A hairy, eight-legged friend creeps out from under the bed just as you are tucking in for the night. Who does not feel just a slight apprehension?
But for some people, phobias of spiders, heights, and even other people can make daily living a challenge.
Now, research published in Current Biology suggests that tweaking exposure therapy – a common strategy for individuals facing phobias – could make it more effective at helping people to get over their fears.
An overwhelming fear of something, be it flying, needles, or snakes, affects
A phobia is a kind of anxiety. Studies indicate that up to 30 percent of all people experience some form of anxiety disorder at some time. Severe anxiety can be debilitating to the point where people can no longer carry out their daily tasks.
Exposure therapy is a common treatment for phobias. The process gradually brings the patient to face the thing or the situation that they are afraid of. The aim is to create a new, “safe” memory, to replace the old fearful one.
The problem is that the new memory is not always permanent, and in time, for many people, the bad memory resurfaces.
Now, researchers from Uppsala University and Karolinska Institutet in Sweden believe they have found a way to make the new, good memory more permanent.
The scientists wanted to see whether exposure therapy might be more effective if the recreation of fear memories in people with arachnophobia was disrupted.
Normally, reminding a person of an object or a context renders the memory unstable as it is resaved. This resaving is called reconsolidation. If the creation of the memory is disrupted at this stage, the memory that is saved can be changed.
There is a theory that if a fear memory can be made weaker or deleted, it could pave the way for better treatment for anxiety disorders, but so far, older and stronger memories have been difficult to disrupt.
The Swedish team has developed an approach that appears to decrease fear in people with life-long phobias.
In their experiment, people with arachnophobia were exposed to spider pictures, while the researchers measured the level of brain activity in the amygdala. The amygdala is a brain area that is strongly associated with fear.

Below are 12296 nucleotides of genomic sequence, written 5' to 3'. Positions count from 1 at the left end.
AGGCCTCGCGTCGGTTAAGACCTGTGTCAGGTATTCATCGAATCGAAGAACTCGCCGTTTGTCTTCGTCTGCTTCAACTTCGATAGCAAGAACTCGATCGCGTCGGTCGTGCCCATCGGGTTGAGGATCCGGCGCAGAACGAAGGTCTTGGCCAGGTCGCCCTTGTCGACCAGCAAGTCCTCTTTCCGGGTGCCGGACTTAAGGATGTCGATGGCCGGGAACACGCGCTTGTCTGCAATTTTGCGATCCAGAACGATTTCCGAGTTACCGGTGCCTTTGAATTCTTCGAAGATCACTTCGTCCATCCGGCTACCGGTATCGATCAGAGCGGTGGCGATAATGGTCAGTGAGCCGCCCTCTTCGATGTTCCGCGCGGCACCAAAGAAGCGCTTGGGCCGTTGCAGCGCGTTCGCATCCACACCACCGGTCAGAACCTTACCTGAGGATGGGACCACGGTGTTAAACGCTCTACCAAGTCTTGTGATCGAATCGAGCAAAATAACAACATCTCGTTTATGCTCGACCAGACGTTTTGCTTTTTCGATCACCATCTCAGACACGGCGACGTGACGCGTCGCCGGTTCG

The researchers activated the fear memory through a mini exposure to spider pictures, followed 10 minutes later with a more extensive exposure. The following day, participants again looked at the pictures.
Results showed that activity in the amygdala was significantly lower on the second day, compared with a control group, suggesting a reduction in fear levels. As the fear decreased, so did the participants’ avoidance of spiders.
The researchers conclude that, even if a memory is decades old, making it unstable before providing exposure can weaken it. If the memory is resaved in its weakened form, the fear does not return as easily.
The authors believe that applying this technique to therapy for people with phobias could lead to more effective therapy.
Co-author Johannes Björkstrand, of the Department of Psychology at Uppsala University, comments: “It is striking that such a simple manipulation so clearly affects brain activity and behavior. A simple modification of existing treatments could possibly improve effects. This would mean more people getting rid of their anxieties after treatment and fewer relapses.”
Björkstrand told Medical News Today:
“We believe the findings of this study also could have implications for the treatment of other anxiety disorders, certainly post-traumatic stress disorder, but also other disorders where exposure is part of treatment strategies, for example, panic disorder and social anxiety disorder.”
Why people are afraid of spiders in the first place remains something of a mystery.
Evidence suggests that from a young age, girls are statistically more likely to be spider-phobic than boys, possibly due to early conditioning. Other